Commodore Brunch: Vanderbilt vs. Auburn

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Commodore Brunch: Vanderbilt vs. Auburn

Zach Cunningham (41) recovers a fumble as Vanderbilt faced the Auburn Tigers at Jordan Hare Stadium Auburn, Al November 4, 2016. (Ziyi Liu/ The Vanderbilt Hustler)

Zach Cunningham (41) recovers a fumble as Vanderbilt faced the Auburn Tigers at Jordan Hare Stadium Auburn, Al November 4, 2016. (Ziyi Liu/ The Vanderbilt Hustler)

Ziyi Liu

Zach Cunningham (41) recovers a fumble as Vanderbilt faced the Auburn Tigers at Jordan Hare Stadium Auburn, Al November 4, 2016. (Ziyi Liu/ The Vanderbilt Hustler)

Ziyi Liu

Ziyi Liu

Zach Cunningham (41) recovers a fumble as Vanderbilt faced the Auburn Tigers at Jordan Hare Stadium Auburn, Al November 4, 2016. (Ziyi Liu/ The Vanderbilt Hustler)

Cutler Klein, Sports Editor

Read my lips: Vanderbilt will win at least two of their next three games and make it to a bowl.*

*If it plays like it did against Auburn on Saturday.

Yes, the Commodores fell 23-16 to the Auburn Tigers, but they arguably played their best and most complete game of the season in the process. However, in the end, an old issue reared its ugly head: turnovers.

Here is your Commodore Brunch menu for this week:

Career day for Shurmur

Perhaps the biggest reason for Vanderbilt’s success in this game was the fact that Kyle Shurmur looked sharp, the sharpest he’s ever looked. The vast majority of his throws were on target, and he made very few mistakes. He put up career highs in completions, pass attempts, completion percentage and adjusted QBR, according to ESPN.com.

The offense was relatively consistent as well but failed to put up enough points in the second half. Of Vanderbilt’s 10 drives in the game, none of them resulted in a three-and-out, and just three of them went for fewer than 10 yards total on the drive.

Quite simply, Vanderbilt’s offense looked competent, and Shurmur looked like the quarterback we all thought he could be. Running back Ralph Webb ran for fewer than 50 yards, so the running game was effectively neutralized. Shurmur threw the ball well and put it where it needed to be.

The one exception was the game-sealing interception in the final minutes of the fourth quarter. Turnovers have not been an issue for the Commodores this season, but if it becomes an issue after this, the offense cannot function. Hopefully, this was just a one-time mistake.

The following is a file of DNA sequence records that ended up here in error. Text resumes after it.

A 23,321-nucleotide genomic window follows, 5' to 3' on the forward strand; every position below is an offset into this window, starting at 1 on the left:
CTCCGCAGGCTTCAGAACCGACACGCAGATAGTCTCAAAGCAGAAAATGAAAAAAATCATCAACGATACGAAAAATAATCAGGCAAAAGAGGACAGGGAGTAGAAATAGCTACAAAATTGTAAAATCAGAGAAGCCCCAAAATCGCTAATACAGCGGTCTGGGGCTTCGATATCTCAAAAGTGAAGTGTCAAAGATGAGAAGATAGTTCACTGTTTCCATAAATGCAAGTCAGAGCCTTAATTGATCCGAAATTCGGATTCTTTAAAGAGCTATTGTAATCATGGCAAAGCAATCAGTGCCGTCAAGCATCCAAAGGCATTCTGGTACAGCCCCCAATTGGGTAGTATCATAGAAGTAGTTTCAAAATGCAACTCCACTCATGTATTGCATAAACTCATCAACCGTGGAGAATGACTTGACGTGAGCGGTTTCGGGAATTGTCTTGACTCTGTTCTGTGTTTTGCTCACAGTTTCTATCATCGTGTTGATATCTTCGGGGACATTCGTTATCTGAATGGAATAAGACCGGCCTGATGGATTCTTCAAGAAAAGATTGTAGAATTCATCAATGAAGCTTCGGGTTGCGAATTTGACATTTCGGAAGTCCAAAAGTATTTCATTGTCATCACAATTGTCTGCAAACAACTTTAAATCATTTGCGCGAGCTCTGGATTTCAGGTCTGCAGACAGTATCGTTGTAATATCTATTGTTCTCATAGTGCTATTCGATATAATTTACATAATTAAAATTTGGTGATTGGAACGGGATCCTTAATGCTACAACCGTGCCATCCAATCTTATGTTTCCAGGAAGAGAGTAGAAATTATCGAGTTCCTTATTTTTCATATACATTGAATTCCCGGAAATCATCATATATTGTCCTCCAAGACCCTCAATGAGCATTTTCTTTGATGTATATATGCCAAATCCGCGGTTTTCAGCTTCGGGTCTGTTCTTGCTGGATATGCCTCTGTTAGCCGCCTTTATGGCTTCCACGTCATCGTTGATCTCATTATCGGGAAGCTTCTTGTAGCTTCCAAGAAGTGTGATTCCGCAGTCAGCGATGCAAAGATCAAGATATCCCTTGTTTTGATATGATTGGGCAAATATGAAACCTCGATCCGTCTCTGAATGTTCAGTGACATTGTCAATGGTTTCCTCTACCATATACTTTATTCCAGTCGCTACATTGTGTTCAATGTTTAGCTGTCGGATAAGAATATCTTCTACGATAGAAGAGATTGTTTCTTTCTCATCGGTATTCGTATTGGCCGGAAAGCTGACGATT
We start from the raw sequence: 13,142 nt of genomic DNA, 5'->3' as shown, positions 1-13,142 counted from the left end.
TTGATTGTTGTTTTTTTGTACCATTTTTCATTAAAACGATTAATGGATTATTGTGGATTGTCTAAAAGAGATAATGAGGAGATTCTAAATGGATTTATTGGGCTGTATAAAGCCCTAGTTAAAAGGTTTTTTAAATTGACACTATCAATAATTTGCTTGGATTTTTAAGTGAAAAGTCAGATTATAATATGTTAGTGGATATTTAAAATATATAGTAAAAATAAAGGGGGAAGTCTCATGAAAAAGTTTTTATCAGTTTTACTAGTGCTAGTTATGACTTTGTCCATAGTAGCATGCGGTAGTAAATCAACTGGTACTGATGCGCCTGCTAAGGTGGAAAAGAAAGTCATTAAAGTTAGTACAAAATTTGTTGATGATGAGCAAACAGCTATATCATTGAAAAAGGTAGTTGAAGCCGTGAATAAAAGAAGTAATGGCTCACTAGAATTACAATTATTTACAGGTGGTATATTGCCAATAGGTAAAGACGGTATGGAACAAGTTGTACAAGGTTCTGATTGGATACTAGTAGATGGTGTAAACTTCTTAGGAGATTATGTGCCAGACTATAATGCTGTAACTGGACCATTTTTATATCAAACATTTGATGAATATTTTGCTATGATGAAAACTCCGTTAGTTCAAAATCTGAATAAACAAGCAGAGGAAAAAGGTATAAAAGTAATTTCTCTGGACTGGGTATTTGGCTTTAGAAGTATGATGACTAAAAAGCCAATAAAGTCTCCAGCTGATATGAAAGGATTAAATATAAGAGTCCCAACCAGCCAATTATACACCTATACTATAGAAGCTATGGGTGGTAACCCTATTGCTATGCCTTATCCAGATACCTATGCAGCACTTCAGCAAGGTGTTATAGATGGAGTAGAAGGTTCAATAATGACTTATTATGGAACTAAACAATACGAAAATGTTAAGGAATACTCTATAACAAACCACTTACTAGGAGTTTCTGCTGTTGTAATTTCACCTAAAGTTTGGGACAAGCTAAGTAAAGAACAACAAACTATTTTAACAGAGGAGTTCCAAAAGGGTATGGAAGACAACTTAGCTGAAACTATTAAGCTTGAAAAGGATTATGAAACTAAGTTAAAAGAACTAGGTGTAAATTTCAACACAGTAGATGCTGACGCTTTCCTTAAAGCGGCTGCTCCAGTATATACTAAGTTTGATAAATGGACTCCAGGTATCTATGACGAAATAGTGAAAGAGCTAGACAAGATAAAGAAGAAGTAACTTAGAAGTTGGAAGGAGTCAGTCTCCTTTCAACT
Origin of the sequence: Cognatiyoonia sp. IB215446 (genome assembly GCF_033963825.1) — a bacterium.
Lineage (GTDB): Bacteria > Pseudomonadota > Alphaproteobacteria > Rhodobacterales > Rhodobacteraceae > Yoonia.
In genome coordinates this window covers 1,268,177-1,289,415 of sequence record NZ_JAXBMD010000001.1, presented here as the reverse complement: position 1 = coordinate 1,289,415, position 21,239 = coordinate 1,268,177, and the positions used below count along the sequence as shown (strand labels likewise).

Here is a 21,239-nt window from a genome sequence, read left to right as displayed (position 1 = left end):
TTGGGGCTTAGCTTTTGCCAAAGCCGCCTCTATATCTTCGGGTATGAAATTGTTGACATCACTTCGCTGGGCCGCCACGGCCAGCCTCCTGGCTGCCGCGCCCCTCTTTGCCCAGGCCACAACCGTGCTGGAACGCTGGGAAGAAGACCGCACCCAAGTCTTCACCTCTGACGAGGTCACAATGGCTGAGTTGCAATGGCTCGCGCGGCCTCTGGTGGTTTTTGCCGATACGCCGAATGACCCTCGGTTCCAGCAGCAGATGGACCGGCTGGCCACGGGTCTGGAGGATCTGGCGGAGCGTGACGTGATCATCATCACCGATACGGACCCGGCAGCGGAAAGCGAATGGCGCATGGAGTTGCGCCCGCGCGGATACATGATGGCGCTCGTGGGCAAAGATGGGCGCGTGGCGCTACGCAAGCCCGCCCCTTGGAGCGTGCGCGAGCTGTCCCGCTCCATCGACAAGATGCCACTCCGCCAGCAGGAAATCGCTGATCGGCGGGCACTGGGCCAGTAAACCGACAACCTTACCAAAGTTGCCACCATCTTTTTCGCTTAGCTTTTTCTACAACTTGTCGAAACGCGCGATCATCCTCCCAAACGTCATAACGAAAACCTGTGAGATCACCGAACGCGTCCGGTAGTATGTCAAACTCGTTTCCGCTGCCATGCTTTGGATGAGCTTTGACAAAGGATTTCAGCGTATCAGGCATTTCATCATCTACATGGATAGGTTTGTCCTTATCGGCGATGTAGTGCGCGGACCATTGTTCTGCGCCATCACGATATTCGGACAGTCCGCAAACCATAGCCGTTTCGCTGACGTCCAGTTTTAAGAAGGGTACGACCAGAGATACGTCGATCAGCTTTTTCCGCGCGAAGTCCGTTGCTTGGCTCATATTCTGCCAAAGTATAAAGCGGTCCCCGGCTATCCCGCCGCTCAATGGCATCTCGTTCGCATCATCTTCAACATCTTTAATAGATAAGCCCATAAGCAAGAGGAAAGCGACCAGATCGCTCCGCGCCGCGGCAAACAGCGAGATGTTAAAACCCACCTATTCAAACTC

Some may say “if only he played like this against South Carolina or Florida.” The reasons he didn’t play well in those games lie outside his control. Against South Carolina, he was pulled out of the game for two drives after leading a go-ahead touchdown drive (a decision I still don’t understand). In the Florida game, he was unable to play the last few drives because of an eye injury he sustained. I’m still convinced that if he had remained in the game, Vanderbilt would have beaten Florida.

If Shurmur plays at even 50 percent of the level he played at against Auburn, Vanderbilt should roll over Mizzou next week.

Zach Cunningham is not human

The play of the game, and perhaps of the year, was linebacker Zach Cunningham’s blocked field goal to keep Vanderbilt alive in the fourth quarter.

Watch as Cunningham defies gravity and completely clears the line over the top to go in for the easy block.

Notice that HIS FEET DIDN’T TOUCH THE AUBURN LINE. AT ALL.

It’s one thing to go over and block a field goal. It’s another thing to get that far in the air and block a field goal.

There was so much that went into this play. First, Cunningham had to time his run perfectly so that he made it to the line right as the ball was snapped. That required incredible ears to hear the count and intelligence to know when the snap was coming.

Next, he had to have the athleticism to leap over the line and land solidly on his feet. That requires elite talent and strength. If he had gotten his feet caught on an offensive lineman’s back, or leaned too far forward during his jump, he would have fallen and been slower getting to the ball, resulting in a successful field goal attempt.

Finally, he had to keep going and get his hands up in time to block it, all without getting too off-line and run into the kicker or the holder.

It’s a play only he could make, and he kept Vanderbilt alive, until that Shurmur interception.

The road ahead is paved with gold

Vanderbilt’s toughest games are behind it.

With four wins and two more (pretty much one more, actually) needed for bowl eligibility, Vanderbilt has good odds to get into a bowl game over these next few weeks.

Its three remaining opponents, Mizzou, Olé Miss and Tennessee, are all, for lack of a better term, dumpster fires.

Mizzou is 2-7, with its only wins coming against Eastern Michigan and Delaware State.

Olé Miss has lost its last three SEC games and just lost its starting quarterback, Chad “Swag” Kelly, for the season with a torn ACL.

So much for “watching your touchdowns, Chad Kelly.”

Finally, Tennessee has also lost its last three SEC games and its star running back, Jalen Hurd, who transferred mid-season in the fastest exit from Knoxville since Derek Dooley was exiled for the cardinal sin: getting blown out by Vanderbilt.

So, with three reeling opponents, Vanderbilt has the chance to, at the very least, get to five wins and earn a free vacation to the Bahamas for a bowl game meant for the MAC and Conference USA.

Vanderbilt gets back to work next Saturday at Mizzou. Kickoff is slated for 2:30 p.m. on SEC Network.

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